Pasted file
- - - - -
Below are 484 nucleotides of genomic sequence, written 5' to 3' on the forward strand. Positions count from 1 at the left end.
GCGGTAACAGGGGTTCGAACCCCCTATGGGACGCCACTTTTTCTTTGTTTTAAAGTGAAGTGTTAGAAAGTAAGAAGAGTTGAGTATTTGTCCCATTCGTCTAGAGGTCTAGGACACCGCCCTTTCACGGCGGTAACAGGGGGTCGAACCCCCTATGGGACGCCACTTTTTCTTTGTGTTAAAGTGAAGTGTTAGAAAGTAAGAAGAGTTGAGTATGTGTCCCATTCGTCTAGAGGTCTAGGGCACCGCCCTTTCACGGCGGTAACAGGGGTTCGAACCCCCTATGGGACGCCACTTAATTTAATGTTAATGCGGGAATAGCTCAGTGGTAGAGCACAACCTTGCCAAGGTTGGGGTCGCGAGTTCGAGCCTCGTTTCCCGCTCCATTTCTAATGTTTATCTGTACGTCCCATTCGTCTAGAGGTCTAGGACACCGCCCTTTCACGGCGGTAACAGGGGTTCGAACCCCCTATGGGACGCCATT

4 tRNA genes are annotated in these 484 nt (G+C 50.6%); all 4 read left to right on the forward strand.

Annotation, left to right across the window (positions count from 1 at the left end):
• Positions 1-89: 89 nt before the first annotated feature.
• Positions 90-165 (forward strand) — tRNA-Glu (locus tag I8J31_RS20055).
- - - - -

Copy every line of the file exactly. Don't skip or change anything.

Below are 484 nucleotides of genomic sequence, written 5' to 3' on the forward strand. Positions count from 1 at the left end.
GCGGTAACAGGGGTTCGAACCCCCTATGGGACGCCACTTTTTCTTTGTTTTAAAGTGAAGTGTTAGAAAGTAAGAAGAGTTGAGTATTTGTCCCATTCGTCTAGAGGTCTAGGACACCGCCCTTTCACGGCGGTAACAGGGGGTCGAACCCCCTATGGGACGCCACTTTTTCTTTGTGTTAAAGTGAAGTGTTAGAAAGTAAGAAGAGTTGAGTATGTGTCCCATTCGTCTAGAGGTCTAGGGCACCGCCCTTTCACGGCGGTAACAGGGGTTCGAACCCCCTATGGGACGCCACTTAATTTAATGTTAATGCGGGAATAGCTCAGTGGTAGAGCACAACCTTGCCAAGGTTGGGGTCGCGAGTTCGAGCCTCGTTTCCCGCTCCATTTCTAATGTTTATCTGTACGTCCCATTCGTCTAGAGGTCTAGGACACCGCCCTTTCACGGCGGTAACAGGGGTTCGAACCCCCTATGGGACGCCATT

4 tRNA genes are annotated in these 484 nt (G+C 50.6%); all 4 read left to right on the forward strand.

Annotation, left to right across the window (positions count from 1 at the left end):
• Positions 1-89: 89 nt before the first annotated feature.
• Positions 90-165 (forward strand) — tRNA-Glu (locus tag I8J31_RS20055).